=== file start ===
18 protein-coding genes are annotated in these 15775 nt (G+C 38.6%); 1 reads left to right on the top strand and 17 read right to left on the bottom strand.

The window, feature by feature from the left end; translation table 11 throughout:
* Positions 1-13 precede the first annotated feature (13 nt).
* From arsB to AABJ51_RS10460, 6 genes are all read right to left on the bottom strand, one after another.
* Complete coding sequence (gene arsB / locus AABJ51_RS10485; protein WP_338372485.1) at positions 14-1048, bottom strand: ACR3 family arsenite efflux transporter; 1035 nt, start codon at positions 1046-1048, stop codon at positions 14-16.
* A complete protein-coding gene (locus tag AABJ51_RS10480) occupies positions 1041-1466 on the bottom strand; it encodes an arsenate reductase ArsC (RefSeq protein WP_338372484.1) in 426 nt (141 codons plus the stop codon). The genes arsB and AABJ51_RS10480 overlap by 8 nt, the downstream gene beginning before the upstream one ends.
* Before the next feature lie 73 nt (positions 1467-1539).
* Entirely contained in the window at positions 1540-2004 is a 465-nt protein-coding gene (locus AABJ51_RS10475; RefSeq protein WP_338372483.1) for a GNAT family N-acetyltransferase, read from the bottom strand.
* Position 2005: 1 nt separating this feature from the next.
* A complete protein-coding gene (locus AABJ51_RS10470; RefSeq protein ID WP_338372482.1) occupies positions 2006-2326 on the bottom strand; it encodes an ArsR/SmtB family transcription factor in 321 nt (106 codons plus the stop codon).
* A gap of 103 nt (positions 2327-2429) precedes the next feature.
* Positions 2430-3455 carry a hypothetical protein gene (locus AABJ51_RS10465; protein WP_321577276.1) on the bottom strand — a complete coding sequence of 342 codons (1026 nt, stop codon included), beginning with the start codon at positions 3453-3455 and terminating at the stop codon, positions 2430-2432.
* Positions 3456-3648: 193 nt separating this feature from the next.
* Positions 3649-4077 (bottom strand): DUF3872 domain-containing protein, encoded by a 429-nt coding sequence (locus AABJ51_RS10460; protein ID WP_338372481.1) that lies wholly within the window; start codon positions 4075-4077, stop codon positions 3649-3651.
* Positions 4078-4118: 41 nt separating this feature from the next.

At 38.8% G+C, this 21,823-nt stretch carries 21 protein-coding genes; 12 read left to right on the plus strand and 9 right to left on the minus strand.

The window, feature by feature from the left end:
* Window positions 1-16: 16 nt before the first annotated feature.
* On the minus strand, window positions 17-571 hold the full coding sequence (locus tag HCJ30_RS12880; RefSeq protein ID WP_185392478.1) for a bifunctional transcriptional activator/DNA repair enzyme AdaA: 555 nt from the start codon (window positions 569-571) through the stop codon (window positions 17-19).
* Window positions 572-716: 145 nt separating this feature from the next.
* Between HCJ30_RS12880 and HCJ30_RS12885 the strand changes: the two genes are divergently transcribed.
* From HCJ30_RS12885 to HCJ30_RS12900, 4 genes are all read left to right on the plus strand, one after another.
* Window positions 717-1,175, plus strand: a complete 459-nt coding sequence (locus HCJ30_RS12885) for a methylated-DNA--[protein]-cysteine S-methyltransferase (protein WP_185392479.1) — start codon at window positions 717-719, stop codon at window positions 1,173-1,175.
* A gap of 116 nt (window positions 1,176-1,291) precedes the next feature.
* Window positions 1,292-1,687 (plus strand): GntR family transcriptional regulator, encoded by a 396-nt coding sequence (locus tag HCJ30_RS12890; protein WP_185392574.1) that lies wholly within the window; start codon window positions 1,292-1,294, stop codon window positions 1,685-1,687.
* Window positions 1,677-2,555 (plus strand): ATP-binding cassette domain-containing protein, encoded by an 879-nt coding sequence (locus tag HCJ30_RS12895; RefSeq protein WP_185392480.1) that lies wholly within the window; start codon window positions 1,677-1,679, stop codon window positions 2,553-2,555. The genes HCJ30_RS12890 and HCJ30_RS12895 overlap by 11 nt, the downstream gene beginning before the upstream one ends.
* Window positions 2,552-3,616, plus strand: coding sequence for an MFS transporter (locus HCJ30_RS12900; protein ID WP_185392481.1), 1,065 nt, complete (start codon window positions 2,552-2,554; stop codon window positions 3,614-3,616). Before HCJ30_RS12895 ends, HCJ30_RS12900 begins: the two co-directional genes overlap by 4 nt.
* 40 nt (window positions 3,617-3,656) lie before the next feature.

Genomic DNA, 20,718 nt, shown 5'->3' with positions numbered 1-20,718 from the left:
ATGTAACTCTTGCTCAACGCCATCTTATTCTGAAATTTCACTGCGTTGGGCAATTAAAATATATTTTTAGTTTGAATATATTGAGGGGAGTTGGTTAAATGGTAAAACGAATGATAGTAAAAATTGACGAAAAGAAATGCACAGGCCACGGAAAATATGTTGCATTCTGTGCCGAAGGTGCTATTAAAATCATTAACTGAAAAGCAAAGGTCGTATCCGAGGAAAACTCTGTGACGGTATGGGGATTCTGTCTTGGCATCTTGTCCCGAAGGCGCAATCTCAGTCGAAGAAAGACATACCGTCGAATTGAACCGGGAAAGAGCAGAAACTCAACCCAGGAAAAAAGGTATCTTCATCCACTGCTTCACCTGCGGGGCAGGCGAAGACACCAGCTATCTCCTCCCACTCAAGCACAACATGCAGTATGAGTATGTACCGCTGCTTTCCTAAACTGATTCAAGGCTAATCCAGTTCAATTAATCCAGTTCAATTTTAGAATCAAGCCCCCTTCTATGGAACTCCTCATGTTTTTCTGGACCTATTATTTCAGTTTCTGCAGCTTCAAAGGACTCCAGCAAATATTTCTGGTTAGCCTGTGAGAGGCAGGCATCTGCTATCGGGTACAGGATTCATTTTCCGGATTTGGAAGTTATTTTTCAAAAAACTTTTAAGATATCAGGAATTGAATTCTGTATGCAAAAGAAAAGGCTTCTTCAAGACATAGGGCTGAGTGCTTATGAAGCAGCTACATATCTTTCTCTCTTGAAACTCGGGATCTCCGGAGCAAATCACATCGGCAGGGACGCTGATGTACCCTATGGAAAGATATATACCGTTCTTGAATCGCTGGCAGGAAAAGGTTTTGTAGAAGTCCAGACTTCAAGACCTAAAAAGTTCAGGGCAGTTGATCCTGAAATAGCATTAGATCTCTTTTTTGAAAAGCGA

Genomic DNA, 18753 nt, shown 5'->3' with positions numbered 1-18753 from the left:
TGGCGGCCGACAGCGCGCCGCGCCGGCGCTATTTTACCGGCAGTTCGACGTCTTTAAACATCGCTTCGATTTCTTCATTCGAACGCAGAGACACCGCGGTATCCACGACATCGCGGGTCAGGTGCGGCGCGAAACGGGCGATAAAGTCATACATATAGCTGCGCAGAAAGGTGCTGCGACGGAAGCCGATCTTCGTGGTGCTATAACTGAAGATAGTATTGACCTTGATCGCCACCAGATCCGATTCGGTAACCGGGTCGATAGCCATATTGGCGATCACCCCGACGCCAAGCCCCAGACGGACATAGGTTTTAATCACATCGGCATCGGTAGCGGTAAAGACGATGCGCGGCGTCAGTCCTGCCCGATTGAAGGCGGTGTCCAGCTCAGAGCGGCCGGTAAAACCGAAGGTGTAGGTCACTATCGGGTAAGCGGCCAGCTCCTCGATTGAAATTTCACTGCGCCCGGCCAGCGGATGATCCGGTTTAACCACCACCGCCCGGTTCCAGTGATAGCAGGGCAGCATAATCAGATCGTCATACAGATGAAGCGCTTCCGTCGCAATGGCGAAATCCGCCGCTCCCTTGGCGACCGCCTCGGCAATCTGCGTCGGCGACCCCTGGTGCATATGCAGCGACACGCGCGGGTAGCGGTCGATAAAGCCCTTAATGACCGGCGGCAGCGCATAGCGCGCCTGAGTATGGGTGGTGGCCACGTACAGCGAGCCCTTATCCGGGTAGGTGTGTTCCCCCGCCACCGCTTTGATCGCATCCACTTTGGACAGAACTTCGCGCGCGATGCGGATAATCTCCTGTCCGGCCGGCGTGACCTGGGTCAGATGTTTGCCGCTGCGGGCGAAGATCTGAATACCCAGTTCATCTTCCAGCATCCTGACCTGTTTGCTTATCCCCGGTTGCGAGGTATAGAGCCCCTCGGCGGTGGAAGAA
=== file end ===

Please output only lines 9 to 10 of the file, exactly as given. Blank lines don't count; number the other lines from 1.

* Position 2005: 1 nt separating this feature from the next.
* A complete protein-coding gene (locus AABJ51_RS10470; RefSeq protein ID WP_338372482.1) occupies positions 2006-2326 on the bottom strand; it encodes an ArsR/SmtB family transcription factor in 321 nt (106 codons plus the stop codon).